As usual we'd been searching for somewhere cheap, relaxed and beautiful to stay...
Situated next to the river, with a direct view out towards the snow capped mountains behind Sorata village and shielded from the outside world by tall eucalyptus trees, El Vergel (The Orchard) has a perfect location. After being greeted by a medley of juggling, guitar-playing hippies, my first impression was of a tranquil oasis.
In addition, David and his family have done their best to work alongside their land and reap it's benefits without destroying the natural setting. Having inherited a grand old earthen house, they've experimented with other sustainable building techniques elsewhere. There's a compost toilet with walls made from plastic coke bottles, two cob ovens and a hob, plenty of rocks from the river and lots of hand carved wooden furniture.
Although upstream pollution has killed all the trout in the river and the large-scale excavation of it's banks has destroyed the habitat of many small birds, El Vergel has created a small haven for wildlife to live unthreatened by machinery or chemicals. Just sitting in the porch, (which runs the length of the house allowing you to sit outside sheltered from the scorching sun or rain) I saw plenty of small green and red parrots, little song birds, intriguing insects, birds of prey, moths and even bats as the night closed in. A little further from the house, the family keep a pig and several cows which graze in the clover-rich, grassy fields below. With two dopey, ineffectual guard dogs and a small family of hungry cats, you're rarely alone despite the isolation.
Had I been staying in Bolivia permanently, I definitely would have adopted this little cat when David´s mother offered her to me!
At first glance El Vergel appears to be a bit of a hodge-podge- all manner of plants, flowers and trees grow along-side each other and you could be forgiven for interpreting the visiting hippies´ art-work as a sign the lack of any form of order. The rustic appearance is deceiving however, and after a little time it become obvious how well everything has been thought out. The idea of permiculture is to use different plants together to produce the best crops without using chemicals. For example, to keep insects away from your fruit it´s possible to plant the occasional banana tree, which they usually prefer to eat. The soil is kept rich by the variety and there should be no need to use chemical fertilisers. Anyone who plays David at chess will realise he is not a man who would fail to think things through.
Although there are inexpensive private rooms, the camping area is a little world of it's own. Right down by the river on a different level to the rest of the property, sheltered by trees, with lush grass to soften the ground, this was my favourite place to relax. Carefully planned as usual, there is a compost toilet which doesn't seem to smell, tap supplying drinkable water (a valuable commodity in Bolivia) and even a fire place surrounded by wooden seats. Dry wood is readily available on the ground, so a camp-fire is a perfect way to celebrate or enjoy the evening. Our new friends taught us how to cook pizza this way and we baked everything from potatoes to maize, onion and banana in the embers.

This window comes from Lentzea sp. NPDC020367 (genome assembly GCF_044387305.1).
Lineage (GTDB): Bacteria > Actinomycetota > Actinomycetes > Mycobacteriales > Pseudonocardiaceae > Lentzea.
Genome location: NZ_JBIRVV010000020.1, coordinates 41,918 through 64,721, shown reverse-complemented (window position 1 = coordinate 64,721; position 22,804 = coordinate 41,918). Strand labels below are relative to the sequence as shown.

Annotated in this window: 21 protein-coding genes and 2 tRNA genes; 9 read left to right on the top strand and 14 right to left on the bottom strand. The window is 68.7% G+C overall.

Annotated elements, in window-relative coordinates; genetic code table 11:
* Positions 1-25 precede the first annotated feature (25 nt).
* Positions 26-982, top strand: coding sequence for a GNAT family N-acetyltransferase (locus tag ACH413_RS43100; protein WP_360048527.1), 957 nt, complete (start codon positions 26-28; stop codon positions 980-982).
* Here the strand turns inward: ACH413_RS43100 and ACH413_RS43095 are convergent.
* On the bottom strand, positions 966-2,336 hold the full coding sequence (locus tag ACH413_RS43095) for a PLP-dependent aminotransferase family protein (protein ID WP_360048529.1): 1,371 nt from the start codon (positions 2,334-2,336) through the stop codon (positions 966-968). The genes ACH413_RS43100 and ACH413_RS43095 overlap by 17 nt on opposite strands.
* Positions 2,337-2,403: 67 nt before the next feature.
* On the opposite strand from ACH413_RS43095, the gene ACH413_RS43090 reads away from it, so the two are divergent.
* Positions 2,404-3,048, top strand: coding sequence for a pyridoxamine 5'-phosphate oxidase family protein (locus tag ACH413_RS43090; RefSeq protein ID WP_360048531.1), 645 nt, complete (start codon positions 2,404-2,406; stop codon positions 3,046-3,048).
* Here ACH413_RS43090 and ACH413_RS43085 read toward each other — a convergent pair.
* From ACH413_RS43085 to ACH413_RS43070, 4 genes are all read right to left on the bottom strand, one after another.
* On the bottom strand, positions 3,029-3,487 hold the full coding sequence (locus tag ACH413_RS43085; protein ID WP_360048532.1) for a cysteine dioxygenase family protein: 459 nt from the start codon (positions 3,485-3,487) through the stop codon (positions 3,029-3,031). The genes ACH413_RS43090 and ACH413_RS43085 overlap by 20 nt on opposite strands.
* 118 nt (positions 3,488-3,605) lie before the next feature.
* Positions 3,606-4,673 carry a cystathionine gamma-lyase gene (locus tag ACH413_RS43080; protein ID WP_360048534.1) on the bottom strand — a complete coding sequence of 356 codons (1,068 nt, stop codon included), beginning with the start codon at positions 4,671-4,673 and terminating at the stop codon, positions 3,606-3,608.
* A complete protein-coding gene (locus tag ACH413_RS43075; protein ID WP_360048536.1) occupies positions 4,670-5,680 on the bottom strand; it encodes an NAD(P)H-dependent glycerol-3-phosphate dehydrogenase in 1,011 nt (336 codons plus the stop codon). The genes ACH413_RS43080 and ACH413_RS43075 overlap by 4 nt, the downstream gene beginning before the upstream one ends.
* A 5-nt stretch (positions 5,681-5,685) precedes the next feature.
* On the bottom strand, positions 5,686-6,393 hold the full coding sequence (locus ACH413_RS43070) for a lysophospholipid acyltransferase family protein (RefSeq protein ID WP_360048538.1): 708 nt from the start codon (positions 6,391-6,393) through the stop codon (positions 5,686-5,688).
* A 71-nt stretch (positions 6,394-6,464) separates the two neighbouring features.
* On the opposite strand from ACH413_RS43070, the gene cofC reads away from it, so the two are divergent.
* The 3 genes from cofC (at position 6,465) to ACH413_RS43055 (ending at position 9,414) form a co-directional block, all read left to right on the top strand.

More through word of mouth than the internet or guide-books, El Vergel attracts an eclectic collection of guests. Most come from within South America, with the usual disproportional amount of Argentinians, but other strangers like us are lucky enough to meet somebody who's visited or hear the story elsewhere. With such a variety of people and plenty of time and space to socialise, people practice their hobbies and are often willing to help you try.
Dan has been learning to juggle with outstanding dedication and success, making balls from old socks and perfecting new tricks. Nobody who knows me would question why I haven't been trying that, but I'm happy to have learnt how to knot a traditional sort of bracelets and make chapatti bread.
With a feeling of the 1960s well and truly alive in El Vergel, people are happy to share, so the easiest way to make friends is to offer them food. After making one salad and pudding for everybody to try, we never had to cook alone again. Practically, with a half hour hike uphill back to the shops it can be helpful to combine ingredients.
To find El Vergel, you must first catch a min-bus to Sorata. From La Paz, in the area Cemeterio, a ticket will cost you B17 and takes around 3 hours to reach the village. If you arrive in the evening, it's best to stay in town for the night. Hostal Santander comes highly recommended at B20 (£2) per person with a private room, spotlessly clean bathrooms and a well-equipped kitchen too. The owner is enthusiastically friendly and was even happy to tell us how to get down to El Vergel. Otherwise, for helpful information ask the tourist information on the Plaza or simply begin walking downhill until the road peters out to a dirt track. From here just ask for David's Finca or try your luck heading down to the bottom (head a little left from the road). Camping at El Vergel costs B12 per person per night and rooms range from B20 to B35. It's also possible to volunteer through HelpX, but they still need to pay an amount for food and bills.
Phone (from Bolivia)- 67064565